From Interstate 25 north of Colorado Springs, it appears as a white spire, a thumb poking from the distant greenery, like a bell tower calling congregants to the base of Mount Herman. A closer look reveals Monument Rock to be not just vertical but wide, like a castle wall pocked with quartz and feldspar that shimmers in the sunlight.
Monument residents identify with the rock. It’s used for the logo of the Friends of Monument Preserve, the guardians of this colorful mosaic tucked between downtown and the broader Pike National Forest.
The advocates display information on the post at the popular Mount Herman trailhead parking lot. Facing that post, look right for the path running into the woods. That’s where the trip to this great monolith begins.
Paralleling the road, the trail feels wild, running thin and tight between tall trees. In a half-mile, it veers left over a berm. The trail spills out to a dirt road and the headquarters of the Pike Hotshots, the wildfire fighting crew. Go left at the road, coming to the gate, where to the right the trail heads back into scrub oak.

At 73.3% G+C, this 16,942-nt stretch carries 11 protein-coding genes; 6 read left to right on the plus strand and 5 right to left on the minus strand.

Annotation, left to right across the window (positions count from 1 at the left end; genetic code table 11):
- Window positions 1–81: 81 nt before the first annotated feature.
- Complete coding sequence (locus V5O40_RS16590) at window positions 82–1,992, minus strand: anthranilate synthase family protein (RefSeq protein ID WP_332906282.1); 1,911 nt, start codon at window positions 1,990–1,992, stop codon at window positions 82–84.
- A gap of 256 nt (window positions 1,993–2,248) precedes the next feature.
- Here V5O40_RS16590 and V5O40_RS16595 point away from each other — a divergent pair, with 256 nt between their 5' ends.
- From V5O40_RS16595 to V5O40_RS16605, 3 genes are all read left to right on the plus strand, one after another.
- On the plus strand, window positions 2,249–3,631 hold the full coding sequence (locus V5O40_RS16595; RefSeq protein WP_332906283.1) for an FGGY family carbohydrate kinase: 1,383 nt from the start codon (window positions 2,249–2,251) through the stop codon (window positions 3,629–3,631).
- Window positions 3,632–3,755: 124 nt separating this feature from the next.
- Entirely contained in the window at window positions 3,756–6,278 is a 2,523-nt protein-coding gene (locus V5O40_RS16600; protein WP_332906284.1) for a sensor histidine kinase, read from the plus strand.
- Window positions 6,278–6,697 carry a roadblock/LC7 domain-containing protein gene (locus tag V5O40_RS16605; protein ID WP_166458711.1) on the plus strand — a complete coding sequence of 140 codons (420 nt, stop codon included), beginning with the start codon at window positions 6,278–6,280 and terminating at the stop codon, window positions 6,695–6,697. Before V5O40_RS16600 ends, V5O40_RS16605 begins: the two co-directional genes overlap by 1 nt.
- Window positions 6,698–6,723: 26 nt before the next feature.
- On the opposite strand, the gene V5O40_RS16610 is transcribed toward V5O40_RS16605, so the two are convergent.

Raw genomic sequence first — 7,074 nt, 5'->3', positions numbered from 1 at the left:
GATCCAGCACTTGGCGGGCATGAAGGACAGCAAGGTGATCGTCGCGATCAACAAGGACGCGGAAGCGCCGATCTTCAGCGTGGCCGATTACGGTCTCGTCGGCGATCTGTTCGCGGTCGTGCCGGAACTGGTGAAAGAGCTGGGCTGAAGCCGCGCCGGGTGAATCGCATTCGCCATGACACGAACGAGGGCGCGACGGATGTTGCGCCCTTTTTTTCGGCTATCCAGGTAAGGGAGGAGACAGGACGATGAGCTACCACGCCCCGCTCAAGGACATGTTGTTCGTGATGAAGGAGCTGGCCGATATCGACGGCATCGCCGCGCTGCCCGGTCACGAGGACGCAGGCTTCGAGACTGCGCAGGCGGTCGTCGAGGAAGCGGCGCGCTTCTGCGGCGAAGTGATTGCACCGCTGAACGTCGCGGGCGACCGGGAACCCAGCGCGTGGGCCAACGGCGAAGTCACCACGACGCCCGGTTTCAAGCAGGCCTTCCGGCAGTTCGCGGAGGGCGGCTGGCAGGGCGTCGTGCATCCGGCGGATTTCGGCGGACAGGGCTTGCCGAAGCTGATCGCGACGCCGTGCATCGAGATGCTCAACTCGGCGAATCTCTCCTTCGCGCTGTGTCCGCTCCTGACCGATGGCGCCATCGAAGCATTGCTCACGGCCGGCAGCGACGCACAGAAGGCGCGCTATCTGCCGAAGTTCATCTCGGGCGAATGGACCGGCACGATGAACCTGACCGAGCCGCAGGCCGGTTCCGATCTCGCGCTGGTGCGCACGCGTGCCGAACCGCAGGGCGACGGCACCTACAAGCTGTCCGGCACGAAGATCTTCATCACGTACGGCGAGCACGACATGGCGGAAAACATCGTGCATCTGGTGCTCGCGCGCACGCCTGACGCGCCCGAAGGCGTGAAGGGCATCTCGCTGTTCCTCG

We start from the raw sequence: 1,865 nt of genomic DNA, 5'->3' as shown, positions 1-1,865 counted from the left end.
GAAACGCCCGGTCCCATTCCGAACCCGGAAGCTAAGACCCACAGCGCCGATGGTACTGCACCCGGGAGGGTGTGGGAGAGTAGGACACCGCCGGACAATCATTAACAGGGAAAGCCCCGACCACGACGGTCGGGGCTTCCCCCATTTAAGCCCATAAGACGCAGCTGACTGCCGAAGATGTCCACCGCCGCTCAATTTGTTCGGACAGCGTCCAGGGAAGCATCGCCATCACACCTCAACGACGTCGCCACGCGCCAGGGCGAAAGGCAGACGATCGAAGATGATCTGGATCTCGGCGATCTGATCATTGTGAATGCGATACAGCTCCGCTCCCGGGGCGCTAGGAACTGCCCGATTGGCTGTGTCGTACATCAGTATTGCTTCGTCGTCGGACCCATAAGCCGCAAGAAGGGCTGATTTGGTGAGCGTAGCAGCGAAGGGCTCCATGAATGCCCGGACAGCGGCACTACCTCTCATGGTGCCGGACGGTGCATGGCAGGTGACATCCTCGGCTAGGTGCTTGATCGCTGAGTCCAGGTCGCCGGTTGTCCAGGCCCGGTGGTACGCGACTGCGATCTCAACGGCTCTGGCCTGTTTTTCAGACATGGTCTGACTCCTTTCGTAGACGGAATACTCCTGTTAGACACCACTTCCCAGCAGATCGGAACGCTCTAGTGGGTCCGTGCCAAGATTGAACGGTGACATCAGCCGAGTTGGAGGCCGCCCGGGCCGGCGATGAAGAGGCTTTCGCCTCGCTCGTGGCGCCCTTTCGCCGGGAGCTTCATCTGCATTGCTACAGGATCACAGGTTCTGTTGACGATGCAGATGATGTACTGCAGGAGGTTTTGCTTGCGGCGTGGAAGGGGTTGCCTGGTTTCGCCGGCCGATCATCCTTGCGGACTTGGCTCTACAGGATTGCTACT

Soon the trail drops and the woods clear, revealing the foothills rolling south to Cheyenne Mountain. Bend around, and suddenly Monument Rock emerges, straight ahead. Beside it is a reflection pond, another pleasant surprise.
Either go back the way you came or, if you don’t mind exploring more unsigned trails, opt for the path trending northeast of the rock through the valley.
Less than a quarter-mile, cross the road for the trail continuing against a row of conifers. You’ll soon come to a ‘T’. Go left, following a wide path that passes curious cobblestone ruins and other foundations. The trail briefly switchbacks up through woods, back to the parking lot.
Trip log: 2.7 miles (loop), 360 feet elevation gain
Getting there: On I-25, take exit 161 for Monument and drive west on Second Street through downtown. At Mitchell Avenue stop sign, go left and drive a half-mile to the right turn for Mount Herman Road. Follow to trailhead parking lot on the left.
FYI: Hiking, biking, equestrians. Dogs on leash. Stay off muddy trails. Icy in winter; use traction.
SETH BOSTER, THE GAZETTE